WAIMANALO, OAHU (HawaiiNewsNow) - For many residents in Waimanalo, the beach isn't just a beautiful place. It's also a very important resource, one that they say is being abused.
Kaiona Beach, for example, may be scenic, but it's still a source of food for the dinner table. But that source has been dwindling.
"it's been strange because the fishermen that I've known my whole life that go in and come out with something, they no longer come out with stuff," said lifelong resident Kukana Kama-Toth.
She's also concerned that endangered green sea turtles are being killed in these waters.
"Some of the caretakers at Kaiona Beach were finding turtle shells inside of our `opala, our rubbish cans. You know, that got us more concerned," she said.
Kama-Toth is one of the organizers of Na Kua`aina o Waimanalo. The group met Thursday night at Kaiona Beach, one of the places where they say groups of fishermen are coming in, and then leaving with illegal amounts of fish.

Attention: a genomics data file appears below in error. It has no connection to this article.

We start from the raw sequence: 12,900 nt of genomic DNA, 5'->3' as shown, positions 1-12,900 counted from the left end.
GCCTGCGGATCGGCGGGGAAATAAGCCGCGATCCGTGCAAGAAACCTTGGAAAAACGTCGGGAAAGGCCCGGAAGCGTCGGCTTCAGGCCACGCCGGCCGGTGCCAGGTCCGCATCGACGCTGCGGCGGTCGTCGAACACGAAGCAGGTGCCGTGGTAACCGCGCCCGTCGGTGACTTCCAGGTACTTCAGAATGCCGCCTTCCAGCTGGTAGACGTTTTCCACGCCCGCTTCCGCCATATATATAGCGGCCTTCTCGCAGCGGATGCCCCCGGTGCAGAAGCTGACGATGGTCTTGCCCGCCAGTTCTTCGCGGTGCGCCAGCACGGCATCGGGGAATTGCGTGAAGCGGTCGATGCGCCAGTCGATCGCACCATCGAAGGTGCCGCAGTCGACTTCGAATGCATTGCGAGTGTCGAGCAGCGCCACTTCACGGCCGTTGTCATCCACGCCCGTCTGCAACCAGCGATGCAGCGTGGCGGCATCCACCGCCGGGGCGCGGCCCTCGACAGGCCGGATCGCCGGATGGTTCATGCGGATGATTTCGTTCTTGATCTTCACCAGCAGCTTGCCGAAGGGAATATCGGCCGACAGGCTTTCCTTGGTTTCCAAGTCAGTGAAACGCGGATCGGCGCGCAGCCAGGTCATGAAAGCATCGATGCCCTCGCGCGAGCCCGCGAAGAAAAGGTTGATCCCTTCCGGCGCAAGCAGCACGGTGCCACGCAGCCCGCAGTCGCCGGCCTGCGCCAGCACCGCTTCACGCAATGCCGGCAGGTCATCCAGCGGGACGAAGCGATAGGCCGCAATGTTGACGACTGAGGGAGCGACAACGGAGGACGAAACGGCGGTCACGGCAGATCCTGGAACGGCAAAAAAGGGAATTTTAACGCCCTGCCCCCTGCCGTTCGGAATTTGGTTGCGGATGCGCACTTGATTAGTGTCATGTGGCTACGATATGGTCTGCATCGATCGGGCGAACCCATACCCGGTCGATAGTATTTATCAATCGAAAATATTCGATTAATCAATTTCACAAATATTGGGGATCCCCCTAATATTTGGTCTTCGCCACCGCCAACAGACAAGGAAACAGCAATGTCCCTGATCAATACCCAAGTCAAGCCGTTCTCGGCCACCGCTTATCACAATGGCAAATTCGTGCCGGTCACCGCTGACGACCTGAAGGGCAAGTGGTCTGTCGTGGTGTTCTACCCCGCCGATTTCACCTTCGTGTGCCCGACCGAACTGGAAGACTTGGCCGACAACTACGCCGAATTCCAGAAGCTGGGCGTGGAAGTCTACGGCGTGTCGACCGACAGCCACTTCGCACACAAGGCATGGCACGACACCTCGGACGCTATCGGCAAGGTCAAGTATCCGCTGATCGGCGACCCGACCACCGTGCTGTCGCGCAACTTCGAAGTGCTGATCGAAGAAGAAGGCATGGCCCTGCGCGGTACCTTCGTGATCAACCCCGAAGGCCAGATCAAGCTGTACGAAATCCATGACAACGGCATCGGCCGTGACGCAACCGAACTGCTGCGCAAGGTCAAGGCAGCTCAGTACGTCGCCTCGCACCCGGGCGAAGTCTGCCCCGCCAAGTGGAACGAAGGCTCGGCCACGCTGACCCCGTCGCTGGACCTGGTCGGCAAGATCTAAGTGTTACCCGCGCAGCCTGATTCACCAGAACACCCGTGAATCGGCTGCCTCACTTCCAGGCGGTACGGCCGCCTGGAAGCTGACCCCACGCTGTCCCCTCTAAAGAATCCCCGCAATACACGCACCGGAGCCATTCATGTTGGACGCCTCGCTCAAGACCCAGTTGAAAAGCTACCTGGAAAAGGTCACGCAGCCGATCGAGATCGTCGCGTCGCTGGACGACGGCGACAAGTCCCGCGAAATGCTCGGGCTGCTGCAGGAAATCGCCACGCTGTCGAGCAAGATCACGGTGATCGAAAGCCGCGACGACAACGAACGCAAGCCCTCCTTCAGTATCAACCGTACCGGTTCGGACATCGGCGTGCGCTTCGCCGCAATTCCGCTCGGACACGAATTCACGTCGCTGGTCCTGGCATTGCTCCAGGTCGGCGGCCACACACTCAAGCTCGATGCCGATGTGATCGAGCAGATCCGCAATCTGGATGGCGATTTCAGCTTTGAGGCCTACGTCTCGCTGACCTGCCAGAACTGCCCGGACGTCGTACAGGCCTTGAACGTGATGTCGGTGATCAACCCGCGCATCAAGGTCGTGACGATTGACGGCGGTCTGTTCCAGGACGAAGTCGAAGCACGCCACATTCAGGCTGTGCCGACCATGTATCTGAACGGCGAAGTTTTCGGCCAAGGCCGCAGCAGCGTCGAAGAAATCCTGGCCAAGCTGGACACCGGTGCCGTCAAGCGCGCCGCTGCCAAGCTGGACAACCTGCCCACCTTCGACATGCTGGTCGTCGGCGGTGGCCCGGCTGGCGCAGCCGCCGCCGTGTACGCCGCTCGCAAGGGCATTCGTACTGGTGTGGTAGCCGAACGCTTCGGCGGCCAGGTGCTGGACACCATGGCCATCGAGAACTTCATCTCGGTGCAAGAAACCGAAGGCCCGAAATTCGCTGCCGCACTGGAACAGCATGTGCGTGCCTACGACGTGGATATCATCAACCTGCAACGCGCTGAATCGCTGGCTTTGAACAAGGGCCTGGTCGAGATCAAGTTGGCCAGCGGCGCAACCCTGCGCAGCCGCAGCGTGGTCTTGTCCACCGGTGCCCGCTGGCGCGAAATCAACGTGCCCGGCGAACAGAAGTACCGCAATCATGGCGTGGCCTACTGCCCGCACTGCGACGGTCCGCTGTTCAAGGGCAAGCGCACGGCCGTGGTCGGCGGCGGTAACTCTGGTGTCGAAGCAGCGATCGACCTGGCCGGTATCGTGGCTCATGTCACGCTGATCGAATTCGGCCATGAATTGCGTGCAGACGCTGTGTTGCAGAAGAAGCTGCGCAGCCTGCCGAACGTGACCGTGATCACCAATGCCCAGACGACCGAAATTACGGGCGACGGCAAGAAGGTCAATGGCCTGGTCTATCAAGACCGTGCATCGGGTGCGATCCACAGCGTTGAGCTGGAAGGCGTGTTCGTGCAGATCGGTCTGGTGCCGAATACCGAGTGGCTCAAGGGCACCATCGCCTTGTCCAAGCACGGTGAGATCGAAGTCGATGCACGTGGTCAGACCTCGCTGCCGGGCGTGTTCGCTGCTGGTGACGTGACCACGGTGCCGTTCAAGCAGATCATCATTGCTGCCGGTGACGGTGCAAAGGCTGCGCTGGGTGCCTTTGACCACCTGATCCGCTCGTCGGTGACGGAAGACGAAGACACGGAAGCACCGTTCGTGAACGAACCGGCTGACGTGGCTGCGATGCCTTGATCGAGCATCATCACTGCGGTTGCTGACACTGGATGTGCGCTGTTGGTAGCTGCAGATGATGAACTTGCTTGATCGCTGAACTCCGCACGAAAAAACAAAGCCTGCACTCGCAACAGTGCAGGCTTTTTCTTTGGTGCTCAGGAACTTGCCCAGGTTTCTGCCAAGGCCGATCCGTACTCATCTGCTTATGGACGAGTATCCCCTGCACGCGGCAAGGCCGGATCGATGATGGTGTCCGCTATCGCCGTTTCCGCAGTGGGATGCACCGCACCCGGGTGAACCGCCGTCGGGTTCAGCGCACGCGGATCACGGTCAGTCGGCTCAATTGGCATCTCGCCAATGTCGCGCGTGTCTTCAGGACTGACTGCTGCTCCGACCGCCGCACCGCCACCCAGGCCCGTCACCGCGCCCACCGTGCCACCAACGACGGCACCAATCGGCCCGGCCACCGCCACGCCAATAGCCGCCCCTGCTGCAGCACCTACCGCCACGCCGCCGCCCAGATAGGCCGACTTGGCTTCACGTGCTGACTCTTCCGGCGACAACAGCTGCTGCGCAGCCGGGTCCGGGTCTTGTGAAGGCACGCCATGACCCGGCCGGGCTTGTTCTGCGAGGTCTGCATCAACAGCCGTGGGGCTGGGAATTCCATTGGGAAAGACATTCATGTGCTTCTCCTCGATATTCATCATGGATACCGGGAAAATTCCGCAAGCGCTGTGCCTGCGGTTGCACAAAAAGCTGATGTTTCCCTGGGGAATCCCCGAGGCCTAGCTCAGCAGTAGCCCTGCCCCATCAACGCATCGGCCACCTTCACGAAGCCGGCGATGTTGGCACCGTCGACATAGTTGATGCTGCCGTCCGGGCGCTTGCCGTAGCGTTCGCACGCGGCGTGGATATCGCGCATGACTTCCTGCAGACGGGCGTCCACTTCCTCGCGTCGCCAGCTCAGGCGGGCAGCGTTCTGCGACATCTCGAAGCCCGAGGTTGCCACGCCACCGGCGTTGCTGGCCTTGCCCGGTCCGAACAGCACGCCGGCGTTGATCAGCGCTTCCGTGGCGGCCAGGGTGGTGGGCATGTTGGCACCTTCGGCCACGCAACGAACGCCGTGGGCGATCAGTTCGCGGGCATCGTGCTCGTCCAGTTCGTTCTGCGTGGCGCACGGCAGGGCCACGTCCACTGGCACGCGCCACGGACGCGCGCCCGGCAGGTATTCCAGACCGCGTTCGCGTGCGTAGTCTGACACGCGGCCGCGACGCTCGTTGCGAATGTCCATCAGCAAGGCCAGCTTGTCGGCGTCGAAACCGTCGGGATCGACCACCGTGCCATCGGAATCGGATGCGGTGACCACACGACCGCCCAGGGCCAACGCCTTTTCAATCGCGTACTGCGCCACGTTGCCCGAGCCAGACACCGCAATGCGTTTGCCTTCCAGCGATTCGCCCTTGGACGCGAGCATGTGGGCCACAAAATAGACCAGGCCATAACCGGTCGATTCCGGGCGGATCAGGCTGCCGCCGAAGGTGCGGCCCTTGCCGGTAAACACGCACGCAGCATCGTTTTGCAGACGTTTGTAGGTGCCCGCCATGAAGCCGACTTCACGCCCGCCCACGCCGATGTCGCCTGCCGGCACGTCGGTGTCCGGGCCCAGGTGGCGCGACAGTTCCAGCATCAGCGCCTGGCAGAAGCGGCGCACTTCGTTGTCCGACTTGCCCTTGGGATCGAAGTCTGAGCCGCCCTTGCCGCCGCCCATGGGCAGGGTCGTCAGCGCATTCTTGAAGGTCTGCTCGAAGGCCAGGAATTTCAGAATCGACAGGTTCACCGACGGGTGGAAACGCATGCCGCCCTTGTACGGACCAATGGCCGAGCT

Last month, one such group of fishermen was confronted with a catch that was larger than allowed by law, and also included fish that were smaller than the minimum size allowed.
Na Kua`aina o Waimanalo has started working with the state Department of Land and Natural Resources and other officials to stop illegal fishing and protect their resource.
"They cannot be everywhere," said group member Kalani Kalima. "But the community, they know where the problems are. They know who the problems are. And they should be able to police themselves. The power is in the people."
The effort only started recently, but it's gaining more support from the close-knit community. Members are now patrolling the beaches nightly, and then contacting Honolulu Police and the DLNR if a fishing infraction is observed.
Kama-Toth said they will continue the effort to protect the resource for future generations.
"What is in your area, who take care of, and that was you have enough of it."